The DNProfiler Sample
To show off the coolness of the profiling API, I wrote a simple implementation that logs every callback method. For some of the methods, the code performs extra work to make the event more meaningful. For instance, when ClassLoadFinished fires, DNProfiler takes the ClassID parameter and writes out the name of the class.
DNProfiler doesn't exhaustively show every bit of information available from every callback, but it does a pretty respectable job of showing you what's going on. For this column, I haven't implemented the function enter/leave callbacks. However, the Microsoft profiling samples show how to do this.
DNProfiler writes its results to a text file called DNProfiler.out in the same directory as the parent executable. A snippet of the startup sequence as seen by DNProfiler is shown in Figure 8. Notice in the figure how DNProfiler shows event nesting via indentation. In this specific case, between the AssemblyLoadStarted and AssemblyLoadFinished events, DNProfiler received three other events, which are indented appropriately.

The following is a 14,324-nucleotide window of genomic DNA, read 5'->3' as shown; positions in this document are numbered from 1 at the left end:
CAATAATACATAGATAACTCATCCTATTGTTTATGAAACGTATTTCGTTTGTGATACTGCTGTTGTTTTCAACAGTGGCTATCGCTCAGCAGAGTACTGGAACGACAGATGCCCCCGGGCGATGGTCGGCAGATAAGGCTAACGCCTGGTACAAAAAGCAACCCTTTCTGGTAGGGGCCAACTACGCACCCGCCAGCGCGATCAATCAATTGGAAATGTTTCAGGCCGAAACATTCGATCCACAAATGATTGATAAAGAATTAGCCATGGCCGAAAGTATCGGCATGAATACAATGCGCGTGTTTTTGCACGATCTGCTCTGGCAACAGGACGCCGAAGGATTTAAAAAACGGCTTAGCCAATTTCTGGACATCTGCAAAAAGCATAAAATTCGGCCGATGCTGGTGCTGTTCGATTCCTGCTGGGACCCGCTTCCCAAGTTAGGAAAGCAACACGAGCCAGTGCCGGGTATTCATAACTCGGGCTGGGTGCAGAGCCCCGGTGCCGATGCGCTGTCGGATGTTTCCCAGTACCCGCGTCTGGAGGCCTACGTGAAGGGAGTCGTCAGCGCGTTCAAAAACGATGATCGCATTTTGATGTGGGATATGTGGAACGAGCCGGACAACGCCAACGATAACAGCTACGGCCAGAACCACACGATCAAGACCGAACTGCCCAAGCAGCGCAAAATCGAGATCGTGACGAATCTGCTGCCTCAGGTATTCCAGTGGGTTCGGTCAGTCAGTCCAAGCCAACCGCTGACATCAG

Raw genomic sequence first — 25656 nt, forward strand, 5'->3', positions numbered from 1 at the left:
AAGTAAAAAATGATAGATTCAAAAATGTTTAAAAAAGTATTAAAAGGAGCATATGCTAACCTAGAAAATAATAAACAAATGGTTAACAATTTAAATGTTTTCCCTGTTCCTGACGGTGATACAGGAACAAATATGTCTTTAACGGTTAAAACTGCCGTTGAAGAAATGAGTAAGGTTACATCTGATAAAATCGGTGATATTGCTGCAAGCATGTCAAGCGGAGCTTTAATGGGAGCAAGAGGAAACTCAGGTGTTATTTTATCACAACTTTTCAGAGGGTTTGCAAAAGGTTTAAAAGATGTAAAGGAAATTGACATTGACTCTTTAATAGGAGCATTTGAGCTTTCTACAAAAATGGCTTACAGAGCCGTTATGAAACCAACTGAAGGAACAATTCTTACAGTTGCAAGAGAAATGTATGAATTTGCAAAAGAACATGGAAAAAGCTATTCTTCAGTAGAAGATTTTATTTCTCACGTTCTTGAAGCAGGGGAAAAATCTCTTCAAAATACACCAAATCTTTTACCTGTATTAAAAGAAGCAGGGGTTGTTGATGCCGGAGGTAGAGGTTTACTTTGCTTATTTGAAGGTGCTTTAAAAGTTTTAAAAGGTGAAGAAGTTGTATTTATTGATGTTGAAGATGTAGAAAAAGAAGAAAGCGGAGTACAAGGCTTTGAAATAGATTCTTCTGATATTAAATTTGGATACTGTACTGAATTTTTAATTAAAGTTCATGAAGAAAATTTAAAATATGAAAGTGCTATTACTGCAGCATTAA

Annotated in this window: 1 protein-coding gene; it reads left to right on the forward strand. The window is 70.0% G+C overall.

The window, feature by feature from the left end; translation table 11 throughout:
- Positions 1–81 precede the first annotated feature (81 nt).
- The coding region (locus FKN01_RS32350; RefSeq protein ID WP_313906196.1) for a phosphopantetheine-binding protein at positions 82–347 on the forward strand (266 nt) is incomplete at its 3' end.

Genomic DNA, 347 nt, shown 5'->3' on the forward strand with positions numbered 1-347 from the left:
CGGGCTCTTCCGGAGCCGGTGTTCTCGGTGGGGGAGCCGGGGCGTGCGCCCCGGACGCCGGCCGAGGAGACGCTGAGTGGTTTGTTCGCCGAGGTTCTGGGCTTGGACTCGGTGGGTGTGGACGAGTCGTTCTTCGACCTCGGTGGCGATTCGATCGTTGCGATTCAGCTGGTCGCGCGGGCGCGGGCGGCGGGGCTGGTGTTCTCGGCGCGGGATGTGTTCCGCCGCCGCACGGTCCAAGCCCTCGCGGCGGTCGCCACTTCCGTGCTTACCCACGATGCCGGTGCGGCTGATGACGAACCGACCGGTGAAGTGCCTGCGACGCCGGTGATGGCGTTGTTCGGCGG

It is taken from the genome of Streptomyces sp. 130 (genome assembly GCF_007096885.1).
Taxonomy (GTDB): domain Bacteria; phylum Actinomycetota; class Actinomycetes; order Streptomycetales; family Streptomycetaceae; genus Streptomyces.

DNProfiler is just a COM server DLL, so there's no EXE to run. Instead, you'll have to either build it yourself, or run REGSVR32 on the supplied DNProfiler.DLL. Once registered, the simplest way to use DNProfiler is to use a console window and run the Profiling_on.bat file in Figure 9. Once run, all .NET programs started from that console will use DNProfiler. To set things back to normal, run the corresponding Profiling_off.bat file.
Profiling_On.bat sets three environment variables, two of which are used by the CLR. At process startup time, when the Cor_Enable_Profiling environment variable is set to a non-zero value, the CLR attempts to load the COM server specified in the COR_PROFILER environment variable. The COR_PROFILER environment variable can be either a CLSID or a ProgID.